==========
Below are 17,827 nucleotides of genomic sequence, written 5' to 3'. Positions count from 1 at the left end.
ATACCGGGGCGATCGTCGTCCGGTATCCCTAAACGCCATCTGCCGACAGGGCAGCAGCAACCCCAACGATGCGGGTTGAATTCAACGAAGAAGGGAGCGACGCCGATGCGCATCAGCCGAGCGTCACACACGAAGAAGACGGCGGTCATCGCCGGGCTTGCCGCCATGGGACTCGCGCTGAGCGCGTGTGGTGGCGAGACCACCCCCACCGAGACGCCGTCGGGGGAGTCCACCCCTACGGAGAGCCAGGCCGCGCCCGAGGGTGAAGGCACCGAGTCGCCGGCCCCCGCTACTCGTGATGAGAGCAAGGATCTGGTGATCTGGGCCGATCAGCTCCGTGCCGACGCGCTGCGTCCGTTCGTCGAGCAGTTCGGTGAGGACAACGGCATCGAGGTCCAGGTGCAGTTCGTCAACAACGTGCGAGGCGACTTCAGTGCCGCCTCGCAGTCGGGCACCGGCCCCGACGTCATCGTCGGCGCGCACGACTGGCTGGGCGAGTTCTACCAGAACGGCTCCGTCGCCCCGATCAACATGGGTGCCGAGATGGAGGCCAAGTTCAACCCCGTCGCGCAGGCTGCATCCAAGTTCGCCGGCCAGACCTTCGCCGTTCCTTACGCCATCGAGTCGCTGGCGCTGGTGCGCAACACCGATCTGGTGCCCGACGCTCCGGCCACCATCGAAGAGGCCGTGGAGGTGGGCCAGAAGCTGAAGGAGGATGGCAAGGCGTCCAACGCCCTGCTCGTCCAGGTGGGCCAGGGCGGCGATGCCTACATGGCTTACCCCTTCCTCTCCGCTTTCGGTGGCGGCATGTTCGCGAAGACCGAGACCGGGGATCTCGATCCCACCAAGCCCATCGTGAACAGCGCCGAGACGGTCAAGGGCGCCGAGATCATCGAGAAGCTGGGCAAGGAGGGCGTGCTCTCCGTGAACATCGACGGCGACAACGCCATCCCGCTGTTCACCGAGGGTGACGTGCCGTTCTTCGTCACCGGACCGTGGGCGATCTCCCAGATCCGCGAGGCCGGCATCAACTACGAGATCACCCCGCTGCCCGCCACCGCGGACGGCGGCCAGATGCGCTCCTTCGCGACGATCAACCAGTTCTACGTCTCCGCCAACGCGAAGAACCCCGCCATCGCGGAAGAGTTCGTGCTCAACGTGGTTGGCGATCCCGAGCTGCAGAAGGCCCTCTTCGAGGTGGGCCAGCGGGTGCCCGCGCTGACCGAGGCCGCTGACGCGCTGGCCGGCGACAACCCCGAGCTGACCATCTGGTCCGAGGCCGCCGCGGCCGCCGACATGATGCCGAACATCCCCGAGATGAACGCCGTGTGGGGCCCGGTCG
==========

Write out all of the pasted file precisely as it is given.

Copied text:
Below are 17,827 nucleotides of genomic sequence, written 5' to 3'. Positions count from 1 at the left end.
ATACCGGGGCGATCGTCGTCCGGTATCCCTAAACGCCATCTGCCGACAGGGCAGCAGCAACCCCAACGATGCGGGTTGAATTCAACGAAGAAGGGAGCGACGCCGATGCGCATCAGCCGAGCGTCACACACGAAGAAGACGGCGGTCATCGCCGGGCTTGCCGCCATGGGACTCGCGCTGAGCGCGTGTGGTGGCGAGACCACCCCCACCGAGACGCCGTCGGGGGAGTCCACCCCTACGGAGAGCCAGGCCGCGCCCGAGGGTGAAGGCACCGAGTCGCCGGCCCCCGCTACTCGTGATGAGAGCAAGGATCTGGTGATCTGGGCCGATCAGCTCCGTGCCGACGCGCTGCGTCCGTTCGTCGAGCAGTTCGGTGAGGACAACGGCATCGAGGTCCAGGTGCAGTTCGTCAACAACGTGCGAGGCGACTTCAGTGCCGCCTCGCAGTCGGGCACCGGCCCCGACGTCATCGTCGGCGCGCACGACTGGCTGGGCGAGTTCTACCAGAACGGCTCCGTCGCCCCGATCAACATGGGTGCCGAGATGGAGGCCAAGTTCAACCCCGTCGCGCAGGCTGCATCCAAGTTCGCCGGCCAGACCTTCGCCGTTCCTTACGCCATCGAGTCGCTGGCGCTGGTGCGCAACACCGATCTGGTGCCCGACGCTCCGGCCACCATCGAAGAGGCCGTGGAGGTGGGCCAGAAGCTGAAGGAGGATGGCAAGGCGTCCAACGCCCTGCTCGTCCAGGTGGGCCAGGGCGGCGATGCCTACATGGCTTACCCCTTCCTCTCCGCTTTCGGTGGCGGCATGTTCGCGAAGACCGAGACCGGGGATCTCGATCCCACCAAGCCCATCGTGAACAGCGCCGAGACGGTCAAGGGCGCCGAGATCATCGAGAAGCTGGGCAAGGAGGGCGTGCTCTCCGTGAACATCGACGGCGACAACGCCATCCCGCTGTTCACCGAGGGTGACGTGCCGTTCTTCGTCACCGGACCGTGGGCGATCTCCCAGATCCGCGAGGCCGGCATCAACTACGAGATCACCCCGCTGCCCGCCACCGCGGACGGCGGCCAGATGCGCTCCTTCGCGACGATCAACCAGTTCTACGTCTCCGCCAACGCGAAGAACCCCGCCATCGCGGAAGAGTTCGTGCTCAACGTGGTTGGCGATCCCGAGCTGCAGAAGGCCCTCTTCGAGGTGGGCCAGCGGGTGCCCGCGCTGACCGAGGCCGCTGACGCGCTGGCCGGCGACAACCCCGAGCTGACCATCTGGTCCGAGGCCGCCGCGGCCGCCGACATGATGCCGAACATCCCCGAGATGAACGCCGTGTGGGGCCCGGTCG